star with rings
The star, designated LSPM J0207 3331, is the oldest, coolest white dwarf known to be surrounded by a ring of dusty debris. This illustration depicts the ring with two distinct components, which scientists think best explains the system's infrared signal, and an asteroid broken up by the white dwarf's gravity. NASA Goddard Space Flight Center/Scott Wiessinger

Many scientists across the world believe that a gigantic space body dubbed 'Planet Nine' is lurking in the edges of the solar system and they speculate that it is responsible for the weird orbits of trans-Neptunian objects. Now, a German citizen scientist named Melina Thévenot has discovered something extraordinary during her search for the alleged Planet Nine.

She found a 3-billion-year-old dwarf star that has dust rings circling it, very similar to the dust rings around Saturn.

Melina made this discovery while working on a project headed by NASA named 'Backyard Worlds: Planet 9 project'. Researchers at NASA have now named the star 'LSPM J0207+3331 or J020 7', and initially, experts have speculated that it was a cold brown dwarf.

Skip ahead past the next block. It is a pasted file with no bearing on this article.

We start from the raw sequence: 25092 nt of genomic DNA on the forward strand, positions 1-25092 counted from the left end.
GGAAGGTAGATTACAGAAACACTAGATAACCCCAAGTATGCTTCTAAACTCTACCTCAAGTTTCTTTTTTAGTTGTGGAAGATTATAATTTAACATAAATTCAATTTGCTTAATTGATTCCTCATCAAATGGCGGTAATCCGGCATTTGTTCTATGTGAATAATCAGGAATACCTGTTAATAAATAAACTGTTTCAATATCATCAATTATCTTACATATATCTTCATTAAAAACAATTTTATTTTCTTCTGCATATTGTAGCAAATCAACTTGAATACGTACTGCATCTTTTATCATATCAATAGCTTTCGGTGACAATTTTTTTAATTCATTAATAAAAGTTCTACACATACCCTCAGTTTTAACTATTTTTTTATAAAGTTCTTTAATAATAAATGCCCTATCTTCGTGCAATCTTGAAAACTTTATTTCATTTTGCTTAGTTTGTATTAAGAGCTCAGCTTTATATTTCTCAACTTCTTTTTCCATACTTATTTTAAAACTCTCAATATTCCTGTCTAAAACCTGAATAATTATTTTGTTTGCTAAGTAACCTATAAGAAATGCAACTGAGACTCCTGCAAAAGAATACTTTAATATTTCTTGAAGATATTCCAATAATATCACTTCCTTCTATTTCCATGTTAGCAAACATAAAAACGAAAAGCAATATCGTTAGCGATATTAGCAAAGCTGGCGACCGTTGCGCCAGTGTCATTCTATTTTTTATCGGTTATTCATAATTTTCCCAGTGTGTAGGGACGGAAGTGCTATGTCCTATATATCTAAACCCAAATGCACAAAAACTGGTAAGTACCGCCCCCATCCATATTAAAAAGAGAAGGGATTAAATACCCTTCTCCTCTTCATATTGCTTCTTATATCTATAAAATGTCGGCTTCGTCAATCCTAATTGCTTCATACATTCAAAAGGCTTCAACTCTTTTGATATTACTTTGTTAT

"This object was found by Melina Thévenot of Germany using the Backyard Worlds project. She originally thought it might be a cold brown dwarf, something the project is very interested in and has had a lot of success finding. When Melina investigated further, she found that although the object had significant infrared brightness; it was not a nearby brown dwarf. The team looked at it together, and we determined it was likely a white dwarf with infrared excess," said Marc Kuchner, an astrophysicist at NASA's Goddard Space Flight Center in a statement.

The study report which is now published in Astrophysical Journal Letters revealed that these rings are most likely made up of warm dust. However, the rings continue to perplex space experts considering the age and cold temperature of the star.

"Curiously, the mid-infrared photometry of the disk cannot be fully explained by a geometrically thin, optically thick dust disk as seen for other dusty white dwarfs, but requires a second ring of dust near the white dwarf's Roche radius," wrote the researchers in the study's abstract.

Experts believe that more studies should be conducted using NASA's James Webb telescope to determine what exactly the ring is comprised of.